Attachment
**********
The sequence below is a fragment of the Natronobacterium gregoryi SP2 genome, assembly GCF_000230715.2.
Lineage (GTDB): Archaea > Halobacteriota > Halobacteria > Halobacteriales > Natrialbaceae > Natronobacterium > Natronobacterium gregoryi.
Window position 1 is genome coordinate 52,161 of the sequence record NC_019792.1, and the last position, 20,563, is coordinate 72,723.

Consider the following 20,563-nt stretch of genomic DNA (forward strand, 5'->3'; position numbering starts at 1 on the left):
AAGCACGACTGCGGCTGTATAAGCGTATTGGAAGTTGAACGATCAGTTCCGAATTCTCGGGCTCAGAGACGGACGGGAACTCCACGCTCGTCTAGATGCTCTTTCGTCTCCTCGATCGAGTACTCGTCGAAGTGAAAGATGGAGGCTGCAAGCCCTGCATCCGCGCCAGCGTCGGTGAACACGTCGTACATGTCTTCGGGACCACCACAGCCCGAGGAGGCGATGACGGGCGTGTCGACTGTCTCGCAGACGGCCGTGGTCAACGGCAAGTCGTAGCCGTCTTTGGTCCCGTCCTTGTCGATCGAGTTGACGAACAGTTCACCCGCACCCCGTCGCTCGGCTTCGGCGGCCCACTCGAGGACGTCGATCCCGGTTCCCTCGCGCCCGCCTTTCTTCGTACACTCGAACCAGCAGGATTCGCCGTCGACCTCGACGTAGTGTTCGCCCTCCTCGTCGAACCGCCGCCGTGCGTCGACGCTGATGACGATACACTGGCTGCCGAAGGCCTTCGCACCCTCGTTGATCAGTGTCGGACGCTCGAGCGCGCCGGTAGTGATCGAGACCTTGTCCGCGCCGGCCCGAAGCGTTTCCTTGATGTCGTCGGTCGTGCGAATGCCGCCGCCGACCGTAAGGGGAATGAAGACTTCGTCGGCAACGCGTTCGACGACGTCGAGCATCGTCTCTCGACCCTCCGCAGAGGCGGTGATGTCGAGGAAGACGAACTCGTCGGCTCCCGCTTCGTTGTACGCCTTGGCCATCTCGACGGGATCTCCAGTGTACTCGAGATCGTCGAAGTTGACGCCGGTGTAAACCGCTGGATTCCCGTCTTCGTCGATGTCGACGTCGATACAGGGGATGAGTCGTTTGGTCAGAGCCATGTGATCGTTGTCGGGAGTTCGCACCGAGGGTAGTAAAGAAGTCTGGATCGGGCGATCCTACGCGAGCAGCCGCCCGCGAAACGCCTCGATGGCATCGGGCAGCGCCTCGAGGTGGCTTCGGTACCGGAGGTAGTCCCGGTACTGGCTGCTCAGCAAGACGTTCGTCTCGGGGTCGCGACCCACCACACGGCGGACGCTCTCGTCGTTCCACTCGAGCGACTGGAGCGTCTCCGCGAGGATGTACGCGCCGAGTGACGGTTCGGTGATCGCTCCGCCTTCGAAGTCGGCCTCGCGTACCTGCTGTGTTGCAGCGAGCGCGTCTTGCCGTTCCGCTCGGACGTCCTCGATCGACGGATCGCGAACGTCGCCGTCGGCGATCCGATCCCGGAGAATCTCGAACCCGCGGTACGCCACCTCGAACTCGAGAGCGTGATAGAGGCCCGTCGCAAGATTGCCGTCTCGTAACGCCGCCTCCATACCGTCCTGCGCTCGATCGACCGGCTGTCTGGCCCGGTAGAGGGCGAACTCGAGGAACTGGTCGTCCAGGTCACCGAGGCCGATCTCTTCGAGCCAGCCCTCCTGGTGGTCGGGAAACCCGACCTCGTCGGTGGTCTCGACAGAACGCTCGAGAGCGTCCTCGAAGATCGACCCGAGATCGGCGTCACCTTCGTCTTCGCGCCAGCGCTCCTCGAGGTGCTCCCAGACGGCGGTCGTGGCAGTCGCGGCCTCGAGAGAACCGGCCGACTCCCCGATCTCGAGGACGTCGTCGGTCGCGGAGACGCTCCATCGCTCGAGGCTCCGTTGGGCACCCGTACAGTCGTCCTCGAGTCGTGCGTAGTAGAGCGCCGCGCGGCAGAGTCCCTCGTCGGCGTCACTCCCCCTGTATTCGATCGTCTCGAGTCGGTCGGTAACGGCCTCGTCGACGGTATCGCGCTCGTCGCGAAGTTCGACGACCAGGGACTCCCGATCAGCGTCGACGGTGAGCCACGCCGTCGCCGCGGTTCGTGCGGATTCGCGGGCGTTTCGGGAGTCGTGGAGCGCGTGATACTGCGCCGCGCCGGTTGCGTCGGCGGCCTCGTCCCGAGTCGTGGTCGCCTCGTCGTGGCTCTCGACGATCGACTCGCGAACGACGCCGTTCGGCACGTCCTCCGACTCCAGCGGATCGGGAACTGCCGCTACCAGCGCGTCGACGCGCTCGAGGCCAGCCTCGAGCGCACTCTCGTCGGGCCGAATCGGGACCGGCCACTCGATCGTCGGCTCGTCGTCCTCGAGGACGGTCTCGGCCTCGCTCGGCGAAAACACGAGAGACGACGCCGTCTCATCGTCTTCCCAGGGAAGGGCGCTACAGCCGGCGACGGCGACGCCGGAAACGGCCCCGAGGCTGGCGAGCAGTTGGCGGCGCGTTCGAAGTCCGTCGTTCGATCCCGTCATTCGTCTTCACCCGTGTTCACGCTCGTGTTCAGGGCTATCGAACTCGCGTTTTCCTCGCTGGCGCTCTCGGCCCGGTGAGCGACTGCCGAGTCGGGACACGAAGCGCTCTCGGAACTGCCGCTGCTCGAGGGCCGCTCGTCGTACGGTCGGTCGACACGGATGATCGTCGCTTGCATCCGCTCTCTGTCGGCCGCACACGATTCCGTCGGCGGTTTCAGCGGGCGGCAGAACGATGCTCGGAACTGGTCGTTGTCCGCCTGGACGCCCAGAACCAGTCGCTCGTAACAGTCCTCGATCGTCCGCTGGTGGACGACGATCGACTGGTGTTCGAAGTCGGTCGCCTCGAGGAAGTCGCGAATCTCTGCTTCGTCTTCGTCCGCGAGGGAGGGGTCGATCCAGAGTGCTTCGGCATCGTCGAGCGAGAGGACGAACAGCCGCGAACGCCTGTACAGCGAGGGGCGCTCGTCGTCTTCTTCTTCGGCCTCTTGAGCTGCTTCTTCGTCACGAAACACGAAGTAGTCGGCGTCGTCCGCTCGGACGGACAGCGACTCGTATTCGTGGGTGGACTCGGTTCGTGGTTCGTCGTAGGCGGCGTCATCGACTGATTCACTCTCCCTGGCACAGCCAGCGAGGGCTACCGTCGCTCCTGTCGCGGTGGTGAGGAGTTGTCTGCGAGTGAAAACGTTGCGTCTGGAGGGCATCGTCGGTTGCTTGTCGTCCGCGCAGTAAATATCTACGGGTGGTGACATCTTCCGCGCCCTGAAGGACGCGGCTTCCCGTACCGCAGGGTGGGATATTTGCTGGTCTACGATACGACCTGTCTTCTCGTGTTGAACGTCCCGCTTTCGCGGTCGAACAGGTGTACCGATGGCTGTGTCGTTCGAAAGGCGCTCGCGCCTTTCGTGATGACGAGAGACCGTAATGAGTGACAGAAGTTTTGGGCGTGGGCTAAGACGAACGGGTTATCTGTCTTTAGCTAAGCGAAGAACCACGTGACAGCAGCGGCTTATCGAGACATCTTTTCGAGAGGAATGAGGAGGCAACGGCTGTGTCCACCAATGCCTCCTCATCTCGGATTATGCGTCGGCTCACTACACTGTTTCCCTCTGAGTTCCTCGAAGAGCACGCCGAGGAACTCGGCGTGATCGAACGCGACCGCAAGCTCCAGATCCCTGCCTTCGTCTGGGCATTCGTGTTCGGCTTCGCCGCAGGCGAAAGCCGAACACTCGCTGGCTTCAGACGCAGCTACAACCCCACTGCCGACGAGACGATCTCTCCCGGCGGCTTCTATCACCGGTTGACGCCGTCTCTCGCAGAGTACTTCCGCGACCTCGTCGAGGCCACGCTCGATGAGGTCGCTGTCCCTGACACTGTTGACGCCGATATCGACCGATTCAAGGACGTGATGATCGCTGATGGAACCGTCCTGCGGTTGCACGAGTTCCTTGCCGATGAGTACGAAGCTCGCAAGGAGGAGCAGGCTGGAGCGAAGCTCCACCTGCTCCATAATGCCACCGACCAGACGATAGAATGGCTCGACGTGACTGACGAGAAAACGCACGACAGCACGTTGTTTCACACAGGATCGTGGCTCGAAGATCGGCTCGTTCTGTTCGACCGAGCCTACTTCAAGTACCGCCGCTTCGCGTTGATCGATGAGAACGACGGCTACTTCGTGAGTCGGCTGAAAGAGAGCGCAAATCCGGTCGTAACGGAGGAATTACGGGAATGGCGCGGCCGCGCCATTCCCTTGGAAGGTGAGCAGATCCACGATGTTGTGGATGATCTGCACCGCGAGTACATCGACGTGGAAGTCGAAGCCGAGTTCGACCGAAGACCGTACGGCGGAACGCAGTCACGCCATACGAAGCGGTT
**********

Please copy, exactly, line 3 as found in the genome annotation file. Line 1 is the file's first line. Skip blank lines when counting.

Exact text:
Window position 1 is genome coordinate 52,161 of the sequence record NC_019792.1, and the last position, 20,563, is coordinate 72,723.